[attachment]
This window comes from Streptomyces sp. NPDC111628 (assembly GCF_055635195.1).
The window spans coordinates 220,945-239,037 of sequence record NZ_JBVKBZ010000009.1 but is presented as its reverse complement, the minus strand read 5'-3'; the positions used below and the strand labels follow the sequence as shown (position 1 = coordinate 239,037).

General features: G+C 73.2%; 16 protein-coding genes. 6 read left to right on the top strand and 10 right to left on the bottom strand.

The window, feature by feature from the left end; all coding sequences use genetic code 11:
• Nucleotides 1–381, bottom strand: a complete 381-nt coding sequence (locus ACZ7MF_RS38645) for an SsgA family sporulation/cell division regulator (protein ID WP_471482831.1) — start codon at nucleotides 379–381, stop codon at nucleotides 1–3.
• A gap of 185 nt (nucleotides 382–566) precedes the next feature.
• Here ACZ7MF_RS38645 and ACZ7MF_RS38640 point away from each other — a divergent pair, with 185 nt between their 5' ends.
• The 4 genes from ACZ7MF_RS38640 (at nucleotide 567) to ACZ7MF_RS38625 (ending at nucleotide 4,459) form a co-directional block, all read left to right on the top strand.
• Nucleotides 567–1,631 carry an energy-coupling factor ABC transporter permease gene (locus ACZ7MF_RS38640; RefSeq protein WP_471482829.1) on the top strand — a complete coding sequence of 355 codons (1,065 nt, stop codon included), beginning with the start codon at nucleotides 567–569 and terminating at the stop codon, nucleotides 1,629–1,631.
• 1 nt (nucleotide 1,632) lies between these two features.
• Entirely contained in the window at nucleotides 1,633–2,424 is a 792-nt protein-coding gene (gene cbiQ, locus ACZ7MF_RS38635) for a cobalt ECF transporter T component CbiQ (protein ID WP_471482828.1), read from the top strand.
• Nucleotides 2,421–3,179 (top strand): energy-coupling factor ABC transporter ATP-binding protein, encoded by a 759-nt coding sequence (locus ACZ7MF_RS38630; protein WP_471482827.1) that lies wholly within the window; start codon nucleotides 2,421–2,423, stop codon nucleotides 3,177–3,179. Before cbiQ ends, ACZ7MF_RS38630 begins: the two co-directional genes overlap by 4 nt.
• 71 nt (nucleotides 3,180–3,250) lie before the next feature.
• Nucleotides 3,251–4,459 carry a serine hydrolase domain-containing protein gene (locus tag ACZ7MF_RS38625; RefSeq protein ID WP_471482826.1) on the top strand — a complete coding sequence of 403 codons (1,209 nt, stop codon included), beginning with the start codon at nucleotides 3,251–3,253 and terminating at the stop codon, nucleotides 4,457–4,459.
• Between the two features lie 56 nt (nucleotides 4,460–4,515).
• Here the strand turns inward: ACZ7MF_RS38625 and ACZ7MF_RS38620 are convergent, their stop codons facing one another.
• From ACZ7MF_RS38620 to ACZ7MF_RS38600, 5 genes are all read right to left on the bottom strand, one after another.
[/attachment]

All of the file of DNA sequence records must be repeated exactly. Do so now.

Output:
This window comes from Streptomyces sp. NPDC111628 (assembly GCF_055635195.1).
The window spans coordinates 220,945-239,037 of sequence record NZ_JBVKBZ010000009.1 but is presented as its reverse complement, the minus strand read 5'-3'; the positions used below and the strand labels follow the sequence as shown (position 1 = coordinate 239,037).

General features: G+C 73.2%; 16 protein-coding genes. 6 read left to right on the top strand and 10 right to left on the bottom strand.

The window, feature by feature from the left end; all coding sequences use genetic code 11:
• Nucleotides 1–381, bottom strand: a complete 381-nt coding sequence (locus ACZ7MF_RS38645) for an SsgA family sporulation/cell division regulator (protein ID WP_471482831.1) — start codon at nucleotides 379–381, stop codon at nucleotides 1–3.
• A gap of 185 nt (nucleotides 382–566) precedes the next feature.
• Here ACZ7MF_RS38645 and ACZ7MF_RS38640 point away from each other — a divergent pair, with 185 nt between their 5' ends.
• The 4 genes from ACZ7MF_RS38640 (at nucleotide 567) to ACZ7MF_RS38625 (ending at nucleotide 4,459) form a co-directional block, all read left to right on the top strand.
• Nucleotides 567–1,631 carry an energy-coupling factor ABC transporter permease gene (locus ACZ7MF_RS38640; RefSeq protein WP_471482829.1) on the top strand — a complete coding sequence of 355 codons (1,065 nt, stop codon included), beginning with the start codon at nucleotides 567–569 and terminating at the stop codon, nucleotides 1,629–1,631.
• 1 nt (nucleotide 1,632) lies between these two features.
• Entirely contained in the window at nucleotides 1,633–2,424 is a 792-nt protein-coding gene (gene cbiQ, locus ACZ7MF_RS38635) for a cobalt ECF transporter T component CbiQ (protein ID WP_471482828.1), read from the top strand.
• Nucleotides 2,421–3,179 (top strand): energy-coupling factor ABC transporter ATP-binding protein, encoded by a 759-nt coding sequence (locus ACZ7MF_RS38630; protein WP_471482827.1) that lies wholly within the window; start codon nucleotides 2,421–2,423, stop codon nucleotides 3,177–3,179. Before cbiQ ends, ACZ7MF_RS38630 begins: the two co-directional genes overlap by 4 nt.
• 71 nt (nucleotides 3,180–3,250) lie before the next feature.
• Nucleotides 3,251–4,459 carry a serine hydrolase domain-containing protein gene (locus tag ACZ7MF_RS38625; RefSeq protein ID WP_471482826.1) on the top strand — a complete coding sequence of 403 codons (1,209 nt, stop codon included), beginning with the start codon at nucleotides 3,251–3,253 and terminating at the stop codon, nucleotides 4,457–4,459.
• Between the two features lie 56 nt (nucleotides 4,460–4,515).
• Here the strand turns inward: ACZ7MF_RS38625 and ACZ7MF_RS38620 are convergent, their stop codons facing one another.
• From ACZ7MF_RS38620 to ACZ7MF_RS38600, 5 genes are all read right to left on the bottom strand, one after another.